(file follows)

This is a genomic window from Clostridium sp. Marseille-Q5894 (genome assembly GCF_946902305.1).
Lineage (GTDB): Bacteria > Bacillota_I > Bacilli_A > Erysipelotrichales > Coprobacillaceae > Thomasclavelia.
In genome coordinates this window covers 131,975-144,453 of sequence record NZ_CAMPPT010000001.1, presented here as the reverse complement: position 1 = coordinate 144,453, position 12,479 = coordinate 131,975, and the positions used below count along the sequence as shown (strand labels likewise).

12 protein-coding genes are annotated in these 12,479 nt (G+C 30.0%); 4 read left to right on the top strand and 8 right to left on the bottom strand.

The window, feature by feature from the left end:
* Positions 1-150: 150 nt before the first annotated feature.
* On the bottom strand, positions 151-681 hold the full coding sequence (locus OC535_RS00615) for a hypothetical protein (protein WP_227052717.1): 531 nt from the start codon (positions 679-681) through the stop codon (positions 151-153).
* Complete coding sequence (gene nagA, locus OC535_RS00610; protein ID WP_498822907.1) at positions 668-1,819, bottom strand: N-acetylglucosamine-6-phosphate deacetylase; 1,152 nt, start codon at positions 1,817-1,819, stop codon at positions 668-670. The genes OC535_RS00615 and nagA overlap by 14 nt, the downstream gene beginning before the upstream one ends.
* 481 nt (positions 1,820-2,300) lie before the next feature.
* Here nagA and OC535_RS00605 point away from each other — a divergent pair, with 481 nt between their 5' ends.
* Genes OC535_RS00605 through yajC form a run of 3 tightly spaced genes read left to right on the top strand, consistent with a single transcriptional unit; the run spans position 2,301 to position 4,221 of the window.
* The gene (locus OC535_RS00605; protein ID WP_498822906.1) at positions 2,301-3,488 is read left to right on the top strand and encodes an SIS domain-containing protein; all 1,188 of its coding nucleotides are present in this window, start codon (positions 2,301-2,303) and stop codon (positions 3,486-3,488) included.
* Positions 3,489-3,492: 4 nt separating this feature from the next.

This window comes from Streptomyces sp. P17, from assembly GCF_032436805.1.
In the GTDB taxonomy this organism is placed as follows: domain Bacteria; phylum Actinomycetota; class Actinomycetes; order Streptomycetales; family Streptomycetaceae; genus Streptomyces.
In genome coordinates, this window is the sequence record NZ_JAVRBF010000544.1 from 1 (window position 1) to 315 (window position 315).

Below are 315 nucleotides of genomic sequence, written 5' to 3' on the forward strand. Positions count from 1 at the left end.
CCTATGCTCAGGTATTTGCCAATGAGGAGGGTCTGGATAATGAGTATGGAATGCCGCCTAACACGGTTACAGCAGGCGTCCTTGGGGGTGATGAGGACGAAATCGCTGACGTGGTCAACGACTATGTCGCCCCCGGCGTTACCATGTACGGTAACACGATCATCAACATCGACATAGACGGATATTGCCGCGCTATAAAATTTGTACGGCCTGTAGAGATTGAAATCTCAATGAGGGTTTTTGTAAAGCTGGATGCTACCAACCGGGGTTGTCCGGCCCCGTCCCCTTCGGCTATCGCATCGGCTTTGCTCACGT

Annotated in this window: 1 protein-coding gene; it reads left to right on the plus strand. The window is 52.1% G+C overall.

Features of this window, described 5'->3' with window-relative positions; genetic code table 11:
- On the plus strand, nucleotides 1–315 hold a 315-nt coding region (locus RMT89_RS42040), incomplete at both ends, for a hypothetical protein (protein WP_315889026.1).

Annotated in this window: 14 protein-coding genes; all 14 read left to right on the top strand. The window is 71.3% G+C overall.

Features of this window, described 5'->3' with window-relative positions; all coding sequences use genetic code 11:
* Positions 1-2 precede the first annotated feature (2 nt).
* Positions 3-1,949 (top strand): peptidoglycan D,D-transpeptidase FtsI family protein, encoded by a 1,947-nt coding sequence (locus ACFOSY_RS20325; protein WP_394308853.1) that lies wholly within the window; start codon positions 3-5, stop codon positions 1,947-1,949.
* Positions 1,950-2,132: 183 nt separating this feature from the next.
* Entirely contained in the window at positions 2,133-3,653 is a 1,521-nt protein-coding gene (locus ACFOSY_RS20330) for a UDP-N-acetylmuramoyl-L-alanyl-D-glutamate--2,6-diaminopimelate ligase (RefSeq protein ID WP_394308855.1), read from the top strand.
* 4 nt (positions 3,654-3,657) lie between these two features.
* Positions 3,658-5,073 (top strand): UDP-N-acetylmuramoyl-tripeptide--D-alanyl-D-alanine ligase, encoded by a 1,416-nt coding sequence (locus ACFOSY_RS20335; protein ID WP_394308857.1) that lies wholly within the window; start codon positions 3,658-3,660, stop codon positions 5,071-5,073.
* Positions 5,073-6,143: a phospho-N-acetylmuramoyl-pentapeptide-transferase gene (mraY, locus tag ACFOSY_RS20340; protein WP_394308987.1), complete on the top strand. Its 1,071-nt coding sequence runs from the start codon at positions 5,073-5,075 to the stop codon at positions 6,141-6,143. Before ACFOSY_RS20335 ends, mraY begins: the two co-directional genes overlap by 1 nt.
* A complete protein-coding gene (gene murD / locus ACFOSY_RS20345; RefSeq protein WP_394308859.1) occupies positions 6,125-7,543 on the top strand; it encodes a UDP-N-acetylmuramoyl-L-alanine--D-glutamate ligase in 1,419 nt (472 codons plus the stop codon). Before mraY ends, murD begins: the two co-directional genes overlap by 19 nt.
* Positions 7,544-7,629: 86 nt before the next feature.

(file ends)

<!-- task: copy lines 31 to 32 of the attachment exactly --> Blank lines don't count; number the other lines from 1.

* A complete protein-coding gene (gene murD / locus ACFOSY_RS20345; RefSeq protein WP_394308859.1) occupies positions 6,125-7,543 on the top strand; it encodes a UDP-N-acetylmuramoyl-L-alanine--D-glutamate ligase in 1,419 nt (472 codons plus the stop codon). Before mraY ends, murD begins: the two co-directional genes overlap by 19 nt.
* Positions 7,544-7,629: 86 nt before the next feature.